Specializes in Family Practice Clinic.

I work in a very small town hospital. We don't have a chaplain, many of our patients families will pray with them, when I''m in the room, I will bow my head and pray. But I have never offered to pray for them. Many have asked if there was someone who could pray for them , then I will go get that person.

Specializes in Med surg, Critical Care, LTC.

Part of our admission assessment, per JACHO requirements, is a couple of questions along the lines of "do you have a religious affiliation?" Would you like us to contact your clergy member? and there is a spot for the clergy members name. Also, we ask if they would like to speak to the hospital chaplain.

Since these are required, as part of a holistic assessment of the patient, we are therefore documenting religious affiliation, and what, if anything, the patient may want in this area. WE ARE BRINGING UP RELIGIOUS AFFILIATION ON THE ADMISSION ASSESSMENT - why then is it wrong to pray with the patient if asked or if you find yourself in the room whilst the patient is in prayer - why should you be wronged to join in if you are so inclined?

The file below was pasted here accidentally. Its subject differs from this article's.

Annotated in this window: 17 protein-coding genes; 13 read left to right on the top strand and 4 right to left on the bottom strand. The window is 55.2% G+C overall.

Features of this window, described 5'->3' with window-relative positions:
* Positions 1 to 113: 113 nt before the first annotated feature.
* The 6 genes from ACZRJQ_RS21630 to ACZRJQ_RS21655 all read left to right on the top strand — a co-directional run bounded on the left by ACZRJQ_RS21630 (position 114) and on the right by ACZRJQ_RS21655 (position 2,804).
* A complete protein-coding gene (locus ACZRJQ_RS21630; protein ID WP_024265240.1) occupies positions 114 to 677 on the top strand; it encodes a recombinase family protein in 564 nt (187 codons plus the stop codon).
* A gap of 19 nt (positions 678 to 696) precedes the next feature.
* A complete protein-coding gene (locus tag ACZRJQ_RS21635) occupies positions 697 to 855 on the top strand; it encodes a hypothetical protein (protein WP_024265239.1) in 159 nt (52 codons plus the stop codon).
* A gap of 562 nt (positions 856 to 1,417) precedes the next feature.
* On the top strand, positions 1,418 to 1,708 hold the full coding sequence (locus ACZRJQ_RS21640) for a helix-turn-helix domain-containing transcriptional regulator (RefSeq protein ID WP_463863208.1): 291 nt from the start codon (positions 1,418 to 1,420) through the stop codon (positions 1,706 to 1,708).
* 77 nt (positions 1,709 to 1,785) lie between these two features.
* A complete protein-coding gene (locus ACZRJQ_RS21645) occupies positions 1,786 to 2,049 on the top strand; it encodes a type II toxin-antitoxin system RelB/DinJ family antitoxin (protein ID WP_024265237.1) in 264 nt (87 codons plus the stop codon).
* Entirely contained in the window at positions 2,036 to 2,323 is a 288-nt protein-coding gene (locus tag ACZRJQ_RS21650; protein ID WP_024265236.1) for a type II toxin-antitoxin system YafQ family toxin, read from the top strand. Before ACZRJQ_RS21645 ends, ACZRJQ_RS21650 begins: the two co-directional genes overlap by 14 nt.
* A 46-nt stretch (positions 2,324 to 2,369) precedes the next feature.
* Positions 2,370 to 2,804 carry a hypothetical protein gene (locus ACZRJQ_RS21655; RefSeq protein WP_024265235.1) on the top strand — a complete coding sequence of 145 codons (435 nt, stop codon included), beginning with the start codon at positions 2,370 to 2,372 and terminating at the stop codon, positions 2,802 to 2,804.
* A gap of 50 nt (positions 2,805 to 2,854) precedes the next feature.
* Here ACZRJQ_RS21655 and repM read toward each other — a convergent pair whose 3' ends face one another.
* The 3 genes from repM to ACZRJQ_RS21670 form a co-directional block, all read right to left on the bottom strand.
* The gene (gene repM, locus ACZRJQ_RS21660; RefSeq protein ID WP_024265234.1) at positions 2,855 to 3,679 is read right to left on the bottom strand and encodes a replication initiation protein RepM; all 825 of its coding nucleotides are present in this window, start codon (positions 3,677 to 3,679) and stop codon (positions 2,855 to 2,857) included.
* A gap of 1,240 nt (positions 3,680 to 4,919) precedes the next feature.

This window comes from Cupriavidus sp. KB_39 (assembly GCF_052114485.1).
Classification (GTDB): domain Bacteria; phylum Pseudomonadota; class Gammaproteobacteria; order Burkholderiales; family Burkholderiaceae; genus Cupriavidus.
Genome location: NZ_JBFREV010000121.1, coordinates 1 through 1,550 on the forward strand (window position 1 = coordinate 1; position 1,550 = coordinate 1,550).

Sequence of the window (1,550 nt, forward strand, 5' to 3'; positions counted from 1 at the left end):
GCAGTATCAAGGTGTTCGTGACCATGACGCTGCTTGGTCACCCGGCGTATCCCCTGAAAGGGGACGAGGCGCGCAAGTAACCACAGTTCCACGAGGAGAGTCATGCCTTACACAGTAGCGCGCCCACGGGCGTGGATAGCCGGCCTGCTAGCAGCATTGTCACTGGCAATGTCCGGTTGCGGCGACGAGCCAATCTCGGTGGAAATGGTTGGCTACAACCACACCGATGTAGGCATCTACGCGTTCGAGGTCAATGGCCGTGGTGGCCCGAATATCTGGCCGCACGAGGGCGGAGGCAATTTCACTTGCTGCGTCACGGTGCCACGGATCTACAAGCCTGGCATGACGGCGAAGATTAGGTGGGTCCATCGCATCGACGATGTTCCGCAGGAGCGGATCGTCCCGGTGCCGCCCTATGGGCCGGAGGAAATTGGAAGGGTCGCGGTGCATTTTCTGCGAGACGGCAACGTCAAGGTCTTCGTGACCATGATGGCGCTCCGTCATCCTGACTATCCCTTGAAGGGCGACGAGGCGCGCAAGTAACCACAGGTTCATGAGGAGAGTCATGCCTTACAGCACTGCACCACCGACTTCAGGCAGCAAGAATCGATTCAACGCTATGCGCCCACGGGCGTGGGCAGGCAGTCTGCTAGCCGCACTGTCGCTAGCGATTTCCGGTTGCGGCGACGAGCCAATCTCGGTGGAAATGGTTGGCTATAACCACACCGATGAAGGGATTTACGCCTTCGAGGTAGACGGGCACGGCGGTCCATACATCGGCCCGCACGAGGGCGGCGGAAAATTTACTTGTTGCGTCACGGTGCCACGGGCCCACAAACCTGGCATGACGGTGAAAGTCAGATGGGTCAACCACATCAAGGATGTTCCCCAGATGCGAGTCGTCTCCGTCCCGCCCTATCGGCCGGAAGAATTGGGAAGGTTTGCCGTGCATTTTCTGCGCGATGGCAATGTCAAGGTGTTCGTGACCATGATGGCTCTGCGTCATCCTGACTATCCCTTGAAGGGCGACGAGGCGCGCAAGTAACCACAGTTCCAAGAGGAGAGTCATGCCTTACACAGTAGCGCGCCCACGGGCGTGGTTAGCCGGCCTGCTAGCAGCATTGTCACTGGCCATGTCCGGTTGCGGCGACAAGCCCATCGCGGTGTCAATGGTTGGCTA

I see absolutely nothing wrong with it, AND, I would document it so that others know we ARE addressing the patients spiritual side.


Specializes in Gerontological, cardiac, med-surg, peds.

When my patients request it, I do pray with them. I have had numerous positive experiences in spiritual care with my clients (when requested). One night years ago when I was working in a level III ICU, I had an alert and oriented patient who was dying. She had made herself a no code. Numerous family members were at her bedside. As her vital signs began to diminish, the family requested chaplain services. I paged the chaplain numerous times, but he was nowhere to be found. Finally, I retrieved my old Bible from my locker and went into the patient's room. As she was dying, the family members and I held hands and we recited the Lord's prayer. I'll never forget that moment - it was electrifying. It was an amazing experience. Afterwards, the family thanked me for "filling in" for the chaplain.